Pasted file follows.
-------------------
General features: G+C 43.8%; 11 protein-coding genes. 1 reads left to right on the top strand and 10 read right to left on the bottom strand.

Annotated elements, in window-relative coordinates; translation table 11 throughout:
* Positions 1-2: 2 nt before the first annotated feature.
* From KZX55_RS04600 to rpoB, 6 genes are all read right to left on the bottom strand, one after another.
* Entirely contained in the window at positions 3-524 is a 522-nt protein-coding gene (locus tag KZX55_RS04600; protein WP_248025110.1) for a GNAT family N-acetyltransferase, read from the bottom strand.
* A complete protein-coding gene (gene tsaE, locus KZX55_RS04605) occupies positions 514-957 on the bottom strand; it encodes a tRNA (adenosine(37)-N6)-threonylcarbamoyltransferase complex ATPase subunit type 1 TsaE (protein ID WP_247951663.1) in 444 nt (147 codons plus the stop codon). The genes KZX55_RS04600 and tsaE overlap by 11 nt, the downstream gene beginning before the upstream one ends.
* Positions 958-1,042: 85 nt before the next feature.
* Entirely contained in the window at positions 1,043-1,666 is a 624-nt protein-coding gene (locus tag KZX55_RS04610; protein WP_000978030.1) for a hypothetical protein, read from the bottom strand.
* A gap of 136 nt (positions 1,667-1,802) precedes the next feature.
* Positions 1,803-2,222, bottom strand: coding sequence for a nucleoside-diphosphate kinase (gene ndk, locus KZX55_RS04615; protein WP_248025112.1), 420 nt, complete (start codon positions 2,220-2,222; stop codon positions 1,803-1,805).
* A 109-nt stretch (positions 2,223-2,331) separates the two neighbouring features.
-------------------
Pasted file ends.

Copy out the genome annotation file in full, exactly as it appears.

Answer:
General features: G+C 43.8%; 11 protein-coding genes. 1 reads left to right on the top strand and 10 read right to left on the bottom strand.

Annotated elements, in window-relative coordinates; translation table 11 throughout:
* Positions 1-2: 2 nt before the first annotated feature.
* From KZX55_RS04600 to rpoB, 6 genes are all read right to left on the bottom strand, one after another.
* Entirely contained in the window at positions 3-524 is a 522-nt protein-coding gene (locus tag KZX55_RS04600; protein WP_248025110.1) for a GNAT family N-acetyltransferase, read from the bottom strand.
* A complete protein-coding gene (gene tsaE, locus KZX55_RS04605) occupies positions 514-957 on the bottom strand; it encodes a tRNA (adenosine(37)-N6)-threonylcarbamoyltransferase complex ATPase subunit type 1 TsaE (protein ID WP_247951663.1) in 444 nt (147 codons plus the stop codon). The genes KZX55_RS04600 and tsaE overlap by 11 nt, the downstream gene beginning before the upstream one ends.
* Positions 958-1,042: 85 nt before the next feature.
* Entirely contained in the window at positions 1,043-1,666 is a 624-nt protein-coding gene (locus tag KZX55_RS04610; protein WP_000978030.1) for a hypothetical protein, read from the bottom strand.
* A gap of 136 nt (positions 1,667-1,802) precedes the next feature.
* Positions 1,803-2,222, bottom strand: coding sequence for a nucleoside-diphosphate kinase (gene ndk, locus KZX55_RS04615; protein WP_248025112.1), 420 nt, complete (start codon positions 2,220-2,222; stop codon positions 1,803-1,805).
* A 109-nt stretch (positions 2,223-2,331) separates the two neighbouring features.